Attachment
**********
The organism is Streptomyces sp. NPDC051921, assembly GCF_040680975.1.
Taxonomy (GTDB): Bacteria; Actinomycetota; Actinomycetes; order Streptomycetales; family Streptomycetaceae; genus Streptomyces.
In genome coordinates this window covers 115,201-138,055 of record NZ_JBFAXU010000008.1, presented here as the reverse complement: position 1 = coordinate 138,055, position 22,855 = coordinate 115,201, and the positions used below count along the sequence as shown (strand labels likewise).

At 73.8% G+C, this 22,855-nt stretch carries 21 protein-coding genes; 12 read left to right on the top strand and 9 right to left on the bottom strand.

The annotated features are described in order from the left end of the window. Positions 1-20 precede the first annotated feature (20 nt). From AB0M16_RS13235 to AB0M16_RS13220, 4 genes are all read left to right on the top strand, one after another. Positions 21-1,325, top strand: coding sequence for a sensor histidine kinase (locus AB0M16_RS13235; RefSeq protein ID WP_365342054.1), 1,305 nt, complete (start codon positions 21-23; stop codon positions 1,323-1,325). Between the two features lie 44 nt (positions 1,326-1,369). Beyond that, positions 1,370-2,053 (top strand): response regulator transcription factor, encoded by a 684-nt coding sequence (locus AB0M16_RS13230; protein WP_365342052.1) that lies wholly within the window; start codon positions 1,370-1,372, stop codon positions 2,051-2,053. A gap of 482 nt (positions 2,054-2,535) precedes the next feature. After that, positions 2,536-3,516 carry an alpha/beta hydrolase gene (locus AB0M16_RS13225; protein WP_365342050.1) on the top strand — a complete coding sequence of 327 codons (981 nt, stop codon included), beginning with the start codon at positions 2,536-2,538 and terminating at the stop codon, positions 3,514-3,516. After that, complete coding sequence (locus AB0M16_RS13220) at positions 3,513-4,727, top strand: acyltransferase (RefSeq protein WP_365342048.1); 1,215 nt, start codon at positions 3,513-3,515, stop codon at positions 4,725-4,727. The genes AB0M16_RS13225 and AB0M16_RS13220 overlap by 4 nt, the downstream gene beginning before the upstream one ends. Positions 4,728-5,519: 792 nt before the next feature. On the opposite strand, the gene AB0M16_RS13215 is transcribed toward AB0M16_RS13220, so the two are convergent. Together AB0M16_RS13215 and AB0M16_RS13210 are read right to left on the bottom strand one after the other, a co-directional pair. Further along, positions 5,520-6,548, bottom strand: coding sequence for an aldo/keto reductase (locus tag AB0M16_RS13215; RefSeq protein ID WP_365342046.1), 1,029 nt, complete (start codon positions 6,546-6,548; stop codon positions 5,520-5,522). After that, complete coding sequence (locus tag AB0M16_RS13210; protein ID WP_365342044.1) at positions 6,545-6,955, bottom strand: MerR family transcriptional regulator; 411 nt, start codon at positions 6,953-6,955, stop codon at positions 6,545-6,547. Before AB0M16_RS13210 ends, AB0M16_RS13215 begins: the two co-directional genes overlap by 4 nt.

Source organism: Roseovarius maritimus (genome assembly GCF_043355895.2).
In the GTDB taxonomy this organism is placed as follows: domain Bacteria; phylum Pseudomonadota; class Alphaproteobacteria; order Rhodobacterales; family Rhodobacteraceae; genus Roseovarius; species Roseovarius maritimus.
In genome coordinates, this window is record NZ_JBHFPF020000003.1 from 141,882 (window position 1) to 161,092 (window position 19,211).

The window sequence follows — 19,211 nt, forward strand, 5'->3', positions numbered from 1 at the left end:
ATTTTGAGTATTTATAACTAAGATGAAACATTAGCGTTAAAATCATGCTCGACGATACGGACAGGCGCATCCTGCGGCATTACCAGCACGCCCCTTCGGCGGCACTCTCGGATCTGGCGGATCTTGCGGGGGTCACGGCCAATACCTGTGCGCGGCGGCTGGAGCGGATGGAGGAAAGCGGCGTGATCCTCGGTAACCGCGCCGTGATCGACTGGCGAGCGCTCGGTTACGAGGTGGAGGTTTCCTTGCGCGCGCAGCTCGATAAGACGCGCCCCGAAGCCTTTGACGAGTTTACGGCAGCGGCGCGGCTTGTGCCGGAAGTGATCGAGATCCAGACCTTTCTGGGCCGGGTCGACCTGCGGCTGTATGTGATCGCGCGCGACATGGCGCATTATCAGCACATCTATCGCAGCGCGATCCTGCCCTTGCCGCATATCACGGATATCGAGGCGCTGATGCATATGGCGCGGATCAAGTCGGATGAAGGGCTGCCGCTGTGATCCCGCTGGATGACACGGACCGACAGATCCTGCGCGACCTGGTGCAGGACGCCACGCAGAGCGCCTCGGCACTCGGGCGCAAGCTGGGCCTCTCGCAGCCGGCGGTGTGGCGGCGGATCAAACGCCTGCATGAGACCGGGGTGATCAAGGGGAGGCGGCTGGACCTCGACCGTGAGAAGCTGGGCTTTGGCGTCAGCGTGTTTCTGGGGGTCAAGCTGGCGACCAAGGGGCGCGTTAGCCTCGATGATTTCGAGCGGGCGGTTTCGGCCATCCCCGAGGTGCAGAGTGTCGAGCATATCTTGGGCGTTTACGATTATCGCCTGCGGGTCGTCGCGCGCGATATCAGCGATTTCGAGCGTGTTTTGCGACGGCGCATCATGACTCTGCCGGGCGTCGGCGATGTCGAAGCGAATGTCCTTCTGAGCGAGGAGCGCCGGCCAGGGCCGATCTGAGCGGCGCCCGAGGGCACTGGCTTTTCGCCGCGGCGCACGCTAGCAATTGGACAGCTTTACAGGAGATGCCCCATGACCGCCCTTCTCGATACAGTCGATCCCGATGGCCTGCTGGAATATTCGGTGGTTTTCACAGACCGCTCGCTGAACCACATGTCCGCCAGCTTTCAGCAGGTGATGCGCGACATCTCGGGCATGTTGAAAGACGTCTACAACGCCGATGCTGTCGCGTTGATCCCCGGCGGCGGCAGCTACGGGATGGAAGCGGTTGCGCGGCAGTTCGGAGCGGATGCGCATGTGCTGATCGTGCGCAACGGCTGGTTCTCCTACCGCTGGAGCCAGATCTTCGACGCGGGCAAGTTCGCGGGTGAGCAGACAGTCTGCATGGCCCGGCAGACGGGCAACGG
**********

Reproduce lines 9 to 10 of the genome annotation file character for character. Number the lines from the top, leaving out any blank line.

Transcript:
The window sequence follows — 19,211 nt, forward strand, 5'->3', positions numbered from 1 at the left end:
ATTTTGAGTATTTATAACTAAGATGAAACATTAGCGTTAAAATCATGCTCGACGATACGGACAGGCGCATCCTGCGGCATTACCAGCACGCCCCTTCGGCGGCACTCTCGGATCTGGCGGATCTTGCGGGGGTCACGGCCAATACCTGTGCGCGGCGGCTGGAGCGGATGGAGGAAAGCGGCGTGATCCTCGGTAACCGCGCCGTGATCGACTGGCGAGCGCTCGGTTACGAGGTGGAGGTTTCCTTGCGCGCGCAGCTCGATAAGACGCGCCCCGAAGCCTTTGACGAGTTTACGGCAGCGGCGCGGCTTGTGCCGGAAGTGATCGAGATCCAGACCTTTCTGGGCCGGGTCGACCTGCGGCTGTATGTGATCGCGCGCGACATGGCGCATTATCAGCACATCTATCGCAGCGCGATCCTGCCCTTGCCGCATATCACGGATATCGAGGCGCTGATGCATATGGCGCGGATCAAGTCGGATGAAGGGCTGCCGCTGTGATCCCGCTGGATGACACGGACCGACAGATCCTGCGCGACCTGGTGCAGGACGCCACGCAGAGCGCCTCGGCACTCGGGCGCAAGCTGGGCCTCTCGCAGCCGGCGGTGTGGCGGCGGATCAAACGCCTGCATGAGACCGGGGTGATCAAGGGGAGGCGGCTGGACCTCGACCGTGAGAAGCTGGGCTTTGGCGTCAGCGTGTTTCTGGGGGTCAAGCTGGCGACCAAGGGGCGCGTTAGCCTCGATGATTTCGAGCGGGCGGTTTCGGCCATCCCCGAGGTGCAGAGTGTCGAGCATATCTTGGGCGTTTACGATTATCGCCTGCGGGTCGTCGCGCGCGATATCAGCGATTTCGAGCGTGTTTTGCGACGGCGCATCATGACTCTGCCGGGCGTCGGCGATGTCGAAGCGAATGTCCTTCTGAGCGAGGAGCGCCGGCCAGGGCCGATCTGAGCGGCGCCCGAGGGCACTGGCTTTTCGCCGCGGCGCACGCTAGCAATTGGACAGCTTTACAGGAGATGCCCCATGACCGCCCTTCTCGATACAGTCGATCCCGATGGCCTGCTGGAATATTCGGTGGTTTTCACAGACCGCTCGCTGAACCACATGTCCGCCAGCTTTCAGCAGGTGATGCGCGACATCTCGGGCATGTTGAAAGACGTCTACAACGCCGATGCTGTCGCGTTGATCCCCGGCGGCGGCAGCTACGGGATGGAAGCGGTTGCGCGGCAGTTCGGAGCGGATGCGCATGTGCTGATCGTGCGCAACGGCTGGTTCTCCTACCGCTGGAGCCAGATCTTCGACGCGGGCAAGTTCGCGGGTGAGCAGACAGTCTGCATGGCCCGGCAGACGGGCAACGG